That startup life though…
For the past four years, I have been running my own marketing and public relations firm, and while there are certainly many struggles managing your own company and driving business, this tends to be completely different than working as an employee for a startup. Seven months ago, one of my clients, CELLINK, asked me to come on full time as their Chief Communications Officer before they were about to go public.
As you could imagine, this was a huge decision for me. After much thought and consideration, I decided to accept the offer. CELLINK was named Swedish Startup of the Year in 2016 and is one of the leading companies within the 3D Bioprinting space. With a company this hot on my hands, how could I say no? The challenges that awaited me were more than I could imagine but I am glad I took the leap.
If you’re considering working for a startup, here are five things I believe you should take into consideration:
- There is no such thing as 9-5 in the startup world: When I was working with my own company, I was putting in easily 12-14 hours a day. Your work becomes your life as a business owner. You are the one driving business and for a long time I was the one taking on all the work. It wasn’t until a year and a half after I started my company that I was able to hire.
When I decided to put my role in my company on the backburner and pursue my new position with CELLINK, I thought my work life balance would become much better. Wrong. My days may be a couple hours shorter than they used to, even when I leave the office, this doesn’t mean my day stops there. The clock doesn’t stop ticking in the startup world. There is always someone to email, something to do and last minute demands that need to be met.
- Love your team or get out: Working for a startup is not only more of a time commitment than you may expect, but a time commitment spent with the same people day in and day out. Without the positive and energetic team that I have, I wouldn’t be able to do it. I sincerely believe your team is the number one factor to being successful at what you do. Those who surround you have a huge impact on your work environment and the amount of effort you put in. If you’re whole team is in full throttle mode, you will want to be right there alongside them.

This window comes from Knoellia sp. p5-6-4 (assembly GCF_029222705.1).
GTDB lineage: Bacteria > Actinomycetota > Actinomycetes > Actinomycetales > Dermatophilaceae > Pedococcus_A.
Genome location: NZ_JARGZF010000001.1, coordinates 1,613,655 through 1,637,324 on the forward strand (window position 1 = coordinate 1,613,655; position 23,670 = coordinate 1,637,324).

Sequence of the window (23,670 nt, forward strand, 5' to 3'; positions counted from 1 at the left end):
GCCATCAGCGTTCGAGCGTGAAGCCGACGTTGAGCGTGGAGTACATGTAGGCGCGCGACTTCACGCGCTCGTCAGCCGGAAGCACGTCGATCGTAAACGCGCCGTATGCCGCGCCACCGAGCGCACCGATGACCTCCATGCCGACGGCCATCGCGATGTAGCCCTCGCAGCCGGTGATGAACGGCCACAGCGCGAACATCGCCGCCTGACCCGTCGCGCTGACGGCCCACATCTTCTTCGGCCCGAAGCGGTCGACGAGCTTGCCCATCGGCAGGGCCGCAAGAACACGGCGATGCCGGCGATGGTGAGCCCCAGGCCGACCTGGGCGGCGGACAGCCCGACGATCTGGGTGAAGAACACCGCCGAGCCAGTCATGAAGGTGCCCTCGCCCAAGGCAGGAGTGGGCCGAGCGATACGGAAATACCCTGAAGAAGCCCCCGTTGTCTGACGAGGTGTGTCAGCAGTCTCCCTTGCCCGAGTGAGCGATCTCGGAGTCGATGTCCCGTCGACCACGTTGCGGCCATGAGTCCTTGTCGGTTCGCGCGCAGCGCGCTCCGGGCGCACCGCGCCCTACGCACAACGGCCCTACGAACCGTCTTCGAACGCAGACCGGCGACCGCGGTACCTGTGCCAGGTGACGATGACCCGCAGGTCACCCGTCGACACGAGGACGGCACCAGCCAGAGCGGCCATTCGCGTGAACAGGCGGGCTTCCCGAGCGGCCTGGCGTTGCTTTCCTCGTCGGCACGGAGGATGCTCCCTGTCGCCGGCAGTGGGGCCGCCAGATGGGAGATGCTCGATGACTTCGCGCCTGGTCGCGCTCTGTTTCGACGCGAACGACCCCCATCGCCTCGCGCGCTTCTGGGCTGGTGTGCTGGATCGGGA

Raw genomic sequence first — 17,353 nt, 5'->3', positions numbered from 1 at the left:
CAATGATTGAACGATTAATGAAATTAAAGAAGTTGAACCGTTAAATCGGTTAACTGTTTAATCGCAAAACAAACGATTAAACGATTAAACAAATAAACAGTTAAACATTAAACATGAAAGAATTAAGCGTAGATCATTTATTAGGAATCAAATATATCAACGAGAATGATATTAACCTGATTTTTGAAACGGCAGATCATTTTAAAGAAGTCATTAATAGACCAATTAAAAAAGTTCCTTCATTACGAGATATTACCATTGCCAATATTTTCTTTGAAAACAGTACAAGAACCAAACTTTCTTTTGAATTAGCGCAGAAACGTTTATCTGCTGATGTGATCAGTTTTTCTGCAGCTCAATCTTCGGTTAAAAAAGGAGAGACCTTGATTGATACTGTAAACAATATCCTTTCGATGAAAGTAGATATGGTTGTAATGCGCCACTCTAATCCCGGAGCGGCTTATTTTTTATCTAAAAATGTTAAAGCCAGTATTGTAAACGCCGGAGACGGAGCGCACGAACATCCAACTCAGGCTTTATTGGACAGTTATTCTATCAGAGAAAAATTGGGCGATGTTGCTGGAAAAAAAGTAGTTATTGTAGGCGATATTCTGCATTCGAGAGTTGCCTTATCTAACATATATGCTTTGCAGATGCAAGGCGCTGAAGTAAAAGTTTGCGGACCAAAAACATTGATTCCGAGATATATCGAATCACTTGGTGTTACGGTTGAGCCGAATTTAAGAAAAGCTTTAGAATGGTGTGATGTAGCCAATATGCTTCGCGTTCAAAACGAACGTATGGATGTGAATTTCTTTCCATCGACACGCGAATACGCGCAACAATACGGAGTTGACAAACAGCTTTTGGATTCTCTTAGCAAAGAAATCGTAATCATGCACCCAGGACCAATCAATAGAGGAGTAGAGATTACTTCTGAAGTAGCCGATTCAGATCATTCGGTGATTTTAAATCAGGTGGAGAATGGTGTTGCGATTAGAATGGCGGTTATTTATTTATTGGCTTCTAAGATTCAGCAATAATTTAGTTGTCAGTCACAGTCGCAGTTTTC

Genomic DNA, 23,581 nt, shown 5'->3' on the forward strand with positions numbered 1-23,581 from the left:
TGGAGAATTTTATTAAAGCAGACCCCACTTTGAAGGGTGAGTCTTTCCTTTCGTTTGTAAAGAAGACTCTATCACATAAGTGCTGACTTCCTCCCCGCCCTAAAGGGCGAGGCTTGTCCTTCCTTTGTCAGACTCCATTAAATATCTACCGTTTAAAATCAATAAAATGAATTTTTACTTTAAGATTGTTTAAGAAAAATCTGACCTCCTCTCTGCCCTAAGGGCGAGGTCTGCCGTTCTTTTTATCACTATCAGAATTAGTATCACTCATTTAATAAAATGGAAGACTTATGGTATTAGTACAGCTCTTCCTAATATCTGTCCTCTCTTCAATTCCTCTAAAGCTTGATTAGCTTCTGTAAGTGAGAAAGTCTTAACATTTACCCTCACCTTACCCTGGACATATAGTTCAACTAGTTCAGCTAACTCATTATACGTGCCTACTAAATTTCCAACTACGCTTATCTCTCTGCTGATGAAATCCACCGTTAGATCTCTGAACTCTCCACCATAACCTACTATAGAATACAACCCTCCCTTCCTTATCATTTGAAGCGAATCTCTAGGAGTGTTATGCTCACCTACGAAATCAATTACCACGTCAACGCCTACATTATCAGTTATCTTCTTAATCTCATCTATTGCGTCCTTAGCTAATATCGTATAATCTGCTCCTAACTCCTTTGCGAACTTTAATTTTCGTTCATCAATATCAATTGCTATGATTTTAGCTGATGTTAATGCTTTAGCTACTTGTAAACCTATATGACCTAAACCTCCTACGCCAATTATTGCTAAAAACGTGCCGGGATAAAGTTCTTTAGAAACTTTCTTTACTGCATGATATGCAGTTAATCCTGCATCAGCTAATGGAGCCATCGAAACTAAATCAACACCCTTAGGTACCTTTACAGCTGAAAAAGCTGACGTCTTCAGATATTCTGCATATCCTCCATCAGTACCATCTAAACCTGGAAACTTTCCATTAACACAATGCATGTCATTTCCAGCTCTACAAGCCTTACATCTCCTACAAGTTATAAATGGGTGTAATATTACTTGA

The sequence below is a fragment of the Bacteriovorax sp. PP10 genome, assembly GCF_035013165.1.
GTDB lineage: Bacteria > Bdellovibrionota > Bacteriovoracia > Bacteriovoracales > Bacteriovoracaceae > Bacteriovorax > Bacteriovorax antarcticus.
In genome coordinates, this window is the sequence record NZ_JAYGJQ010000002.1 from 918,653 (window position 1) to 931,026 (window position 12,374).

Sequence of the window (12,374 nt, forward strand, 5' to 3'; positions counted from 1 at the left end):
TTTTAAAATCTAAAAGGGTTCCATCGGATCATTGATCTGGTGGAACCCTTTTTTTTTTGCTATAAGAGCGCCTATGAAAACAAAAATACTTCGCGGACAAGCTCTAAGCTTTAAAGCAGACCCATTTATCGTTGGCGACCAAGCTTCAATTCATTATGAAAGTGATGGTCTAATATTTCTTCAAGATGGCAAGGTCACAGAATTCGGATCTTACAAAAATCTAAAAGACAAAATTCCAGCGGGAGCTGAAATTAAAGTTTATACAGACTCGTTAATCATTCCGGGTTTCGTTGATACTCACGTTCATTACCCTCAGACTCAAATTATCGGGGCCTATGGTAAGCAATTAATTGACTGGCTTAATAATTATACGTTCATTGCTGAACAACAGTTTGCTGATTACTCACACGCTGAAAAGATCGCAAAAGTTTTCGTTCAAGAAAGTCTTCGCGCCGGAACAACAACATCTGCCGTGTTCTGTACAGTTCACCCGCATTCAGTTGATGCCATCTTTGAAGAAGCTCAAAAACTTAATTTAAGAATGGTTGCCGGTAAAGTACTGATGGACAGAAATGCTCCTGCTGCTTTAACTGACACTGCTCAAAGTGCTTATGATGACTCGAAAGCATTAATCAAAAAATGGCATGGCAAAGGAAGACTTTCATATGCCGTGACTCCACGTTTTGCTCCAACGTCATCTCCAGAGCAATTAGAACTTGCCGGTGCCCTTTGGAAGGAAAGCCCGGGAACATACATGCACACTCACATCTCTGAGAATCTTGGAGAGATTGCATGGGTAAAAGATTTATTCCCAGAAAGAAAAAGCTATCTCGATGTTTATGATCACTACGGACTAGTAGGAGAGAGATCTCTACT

- Believe in your product: A rule of the thumb I always applied to my business was to never take on a client whose product I didn’t believe in. When you’re considering joining a startup, the same rule should apply. Working for a startup isn’t a job, it’s a lifestyle. You are often handed a variety of tasks that may not always be directly related to your position. If you believe in your product, this usually won’t be a problem.
My entire team is dedicated to doing whatever needs to get done to take us to that next level of success. We know what we have, we know the potential and are ready to take on the future. If you don’t feel this way about the company, this is a big red flag the company isn’t a fit for you.
- Roll with the punches: Like any other job, there are good days and there are bad days. In a startup, these tend to hit home a bit harder. When the company is in growth mode, every single person that makes up the company is responsible for the outcome. When you work for a larger company, your personal work has an effect but depending on your role, not nearly to the extent that it has at a startup.
There have been days where I feel on top of the world for what the team and I have been able to accomplish, and then there are days where goals you wish to have met become a bit more distant for one reason or another. When a company is small, your work really has an impact on the overall performance. The feeling of not meeting your goals or achieving them slower than you anticipated tends to leave a pit in your stomach.
In a startup family, everyone is counting on one another to make the business go round. With that in mind, try to remember it’s okay to have bad days, as long as you ask for help and keep everyone informed everything will be alright.
- Don’t be afraid to speak your mind: The foundation of a company stems from the beginning stages. If you think there is something that should be changed or implemented, don’t be afraid to say so. Everyone is on the same page and wanting to achieve the same goal – success. The more constructive input you give, the better it will be. A startup is a place where there is room for change and improvement, chances are your superior will appreciate these suggestions and respect you for it.
Startup life isn’t for everyone but the experience of working for a startup is one that will benefit you in the long run.
By: Ariel Kramer
Ariel has also blogged for the Wall Street Journal and Huffington Post. Out Of Office, she is passionate about traveling, food and tech.